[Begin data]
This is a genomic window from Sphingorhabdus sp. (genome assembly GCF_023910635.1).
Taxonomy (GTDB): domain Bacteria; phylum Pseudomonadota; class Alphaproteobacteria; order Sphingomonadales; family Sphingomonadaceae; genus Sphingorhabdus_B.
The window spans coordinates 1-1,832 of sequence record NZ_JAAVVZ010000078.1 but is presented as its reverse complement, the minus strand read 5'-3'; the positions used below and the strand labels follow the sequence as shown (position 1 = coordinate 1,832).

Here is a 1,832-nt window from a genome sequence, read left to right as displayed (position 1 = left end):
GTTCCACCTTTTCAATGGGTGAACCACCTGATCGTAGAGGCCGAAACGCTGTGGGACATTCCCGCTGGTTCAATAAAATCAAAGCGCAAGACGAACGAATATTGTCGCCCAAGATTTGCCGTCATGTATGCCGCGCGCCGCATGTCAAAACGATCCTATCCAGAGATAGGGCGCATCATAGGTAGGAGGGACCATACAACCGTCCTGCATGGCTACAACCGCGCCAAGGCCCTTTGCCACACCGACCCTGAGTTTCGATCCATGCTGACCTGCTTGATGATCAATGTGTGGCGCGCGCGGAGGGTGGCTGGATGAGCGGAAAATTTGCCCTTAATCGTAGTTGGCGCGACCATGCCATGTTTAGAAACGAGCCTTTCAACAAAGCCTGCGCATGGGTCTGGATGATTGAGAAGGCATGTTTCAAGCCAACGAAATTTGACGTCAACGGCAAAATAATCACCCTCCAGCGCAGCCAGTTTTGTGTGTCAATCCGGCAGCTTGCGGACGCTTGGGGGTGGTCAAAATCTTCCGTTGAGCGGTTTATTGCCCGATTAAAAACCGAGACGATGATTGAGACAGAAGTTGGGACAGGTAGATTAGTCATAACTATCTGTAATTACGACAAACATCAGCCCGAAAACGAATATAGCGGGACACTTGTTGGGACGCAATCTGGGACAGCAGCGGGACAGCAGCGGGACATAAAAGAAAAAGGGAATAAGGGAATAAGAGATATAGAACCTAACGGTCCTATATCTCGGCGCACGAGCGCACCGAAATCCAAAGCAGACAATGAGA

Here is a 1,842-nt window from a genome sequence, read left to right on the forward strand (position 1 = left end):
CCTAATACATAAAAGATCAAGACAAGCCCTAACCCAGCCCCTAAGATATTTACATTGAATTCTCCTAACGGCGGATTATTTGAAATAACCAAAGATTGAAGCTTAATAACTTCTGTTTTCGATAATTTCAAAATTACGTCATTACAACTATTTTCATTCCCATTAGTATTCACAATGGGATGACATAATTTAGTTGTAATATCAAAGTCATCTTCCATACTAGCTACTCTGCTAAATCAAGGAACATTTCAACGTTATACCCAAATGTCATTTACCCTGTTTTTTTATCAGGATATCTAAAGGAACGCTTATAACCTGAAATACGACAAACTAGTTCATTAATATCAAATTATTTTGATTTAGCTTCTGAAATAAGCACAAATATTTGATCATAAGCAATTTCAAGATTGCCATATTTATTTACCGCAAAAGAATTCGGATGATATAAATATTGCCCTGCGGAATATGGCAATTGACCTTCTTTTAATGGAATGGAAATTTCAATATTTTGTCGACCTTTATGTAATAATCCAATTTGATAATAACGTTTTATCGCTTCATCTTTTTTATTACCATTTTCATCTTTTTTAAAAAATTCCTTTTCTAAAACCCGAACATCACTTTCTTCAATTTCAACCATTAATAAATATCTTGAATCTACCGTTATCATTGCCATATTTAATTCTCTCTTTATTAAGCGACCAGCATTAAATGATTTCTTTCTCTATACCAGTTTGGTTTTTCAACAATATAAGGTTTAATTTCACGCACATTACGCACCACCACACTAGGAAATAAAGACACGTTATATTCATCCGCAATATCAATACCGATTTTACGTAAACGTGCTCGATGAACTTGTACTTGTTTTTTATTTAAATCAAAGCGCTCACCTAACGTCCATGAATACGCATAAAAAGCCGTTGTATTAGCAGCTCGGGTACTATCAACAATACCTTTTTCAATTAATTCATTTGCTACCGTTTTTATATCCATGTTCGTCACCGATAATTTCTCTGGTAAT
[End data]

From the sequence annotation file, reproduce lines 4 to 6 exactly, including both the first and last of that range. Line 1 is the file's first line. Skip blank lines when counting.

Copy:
Here is a 1,832-nt window from a genome sequence, read left to right as displayed (position 1 = left end):
GTTCCACCTTTTCAATGGGTGAACCACCTGATCGTAGAGGCCGAAACGCTGTGGGACATTCCCGCTGGTTCAATAAAATCAAAGCGCAAGACGAACGAATATTGTCGCCCAAGATTTGCCGTCATGTATGCCGCGCGCCGCATGTCAAAACGATCCTATCCAGAGATAGGGCGCATCATAGGTAGGAGGGACCATACAACCGTCCTGCATGGCTACAACCGCGCCAAGGCCCTTTGCCACACCGACCCTGAGTTTCGATCCATGCTGACCTGCTTGATGATCAATGTGTGGCGCGCGCGGAGGGTGGCTGGATGAGCGGAAAATTTGCCCTTAATCGTAGTTGGCGCGACCATGCCATGTTTAGAAACGAGCCTTTCAACAAAGCCTGCGCATGGGTCTGGATGATTGAGAAGGCATGTTTCAAGCCAACGAAATTTGACGTCAACGGCAAAATAATCACCCTCCAGCGCAGCCAGTTTTGTGTGTCAATCCGGCAGCTTGCGGACGCTTGGGGGTGGTCAAAATCTTCCGTTGAGCGGTTTATTGCCCGATTAAAAACCGAGACGATGATTGAGACAGAAGTTGGGACAGGTAGATTAGTCATAACTATCTGTAATTACGACAAACATCAGCCCGAAAACGAATATAGCGGGACACTTGTTGGGACGCAATCTGGGACAGCAGCGGGACAGCAGCGGGACATAAAAGAAAAAGGGAATAAGGGAATAAGAGATATAGAACCTAACGGTCCTATATCTCGGCGCACGAGCGCACCGAAATCCAAAGCAGACAATGAGA

Here is a 1,842-nt window from a genome sequence, read left to right on the forward strand (position 1 = left end):